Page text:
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Thursday, October 05, 2006

Book Review: The Teahouse Fire

お茶屋の火事

The Teahouse Fire, by Ellis Avery

teahouse-fireAnyone who has ever spent time in Japan knows that tea is more than simply a kind of refreshment. Chado, or The Way of Tea, embodies a philosophy, a way of life. Ellis Avery studied tea ceremony for five years in New York and Kyoto. She brings a wealth of knowledge and insight to her first novel.

Like Arthur Golden's Memoirs of Geisha, The Teahouse Fire brings the reader into a world that was once closed to Westerners. However, while Golden wrote in the voice of a geisha--an insider--Avery chooses to observe the world of tea during the volatile Meiji Era through the eyes of a foreigner. Aurelia Corneille was born in New York to an unmarried French maid. When she is orphaned, she immigrates to Japan with her missionary uncle, Charles, a man she dislikes.

One night, she leaves the house and ventures out to a Japanese shrine. She makes a wish for any life but this one. When she goes back to the house, she finds that it is in flames. Aurelia takes refuge in a Japanese teahouse, where she is discovered by Yukako Shin, daughter of Japan's leading tea master, and a descendant of Rikyu, the founder of tea ceremony. Aurelia manages to pass herself off as a Japanese (some believe her unusual face to be the result of a botched abortion) and lives with the Shin family as a maid for the next 25 years.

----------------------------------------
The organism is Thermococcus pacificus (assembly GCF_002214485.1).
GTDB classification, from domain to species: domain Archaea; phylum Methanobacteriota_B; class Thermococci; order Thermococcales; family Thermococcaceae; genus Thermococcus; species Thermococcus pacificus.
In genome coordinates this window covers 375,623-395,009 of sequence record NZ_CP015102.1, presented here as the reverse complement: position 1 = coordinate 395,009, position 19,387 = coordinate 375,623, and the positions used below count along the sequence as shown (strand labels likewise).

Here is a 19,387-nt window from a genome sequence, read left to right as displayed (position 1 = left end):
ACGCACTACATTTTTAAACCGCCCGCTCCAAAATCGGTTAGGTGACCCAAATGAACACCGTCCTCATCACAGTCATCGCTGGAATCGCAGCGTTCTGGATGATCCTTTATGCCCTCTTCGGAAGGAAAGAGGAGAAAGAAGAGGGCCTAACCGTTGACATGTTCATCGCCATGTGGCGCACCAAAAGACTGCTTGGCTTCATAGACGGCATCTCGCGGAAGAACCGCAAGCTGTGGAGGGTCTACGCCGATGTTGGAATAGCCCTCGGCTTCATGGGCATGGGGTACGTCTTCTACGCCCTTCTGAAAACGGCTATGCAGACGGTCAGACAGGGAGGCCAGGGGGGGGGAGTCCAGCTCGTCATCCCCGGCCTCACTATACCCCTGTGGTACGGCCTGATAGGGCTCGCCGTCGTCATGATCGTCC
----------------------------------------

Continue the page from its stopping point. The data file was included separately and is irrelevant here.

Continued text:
Most of the novel takes place during the reign of the Emperor Meiji, a time of great reform and heavy Western influence in Japan. Samurai were required to lay down their swords; lowly merchants were suddenly given status. Electric lights and glass windows were introduced, along with the bustle and education for women. This period also saw many changes in the world of tea.

Although the ceremony was once performed only by male tea masters for other men of high social ranking, it gradually became a mostly feminine pursuit. Avery weaves these historical elements into a riveting story of love and betrayal. As in tea ceremony itself, there are many moments of great beauty. This is an impressive debut.

Suzanne Kamata

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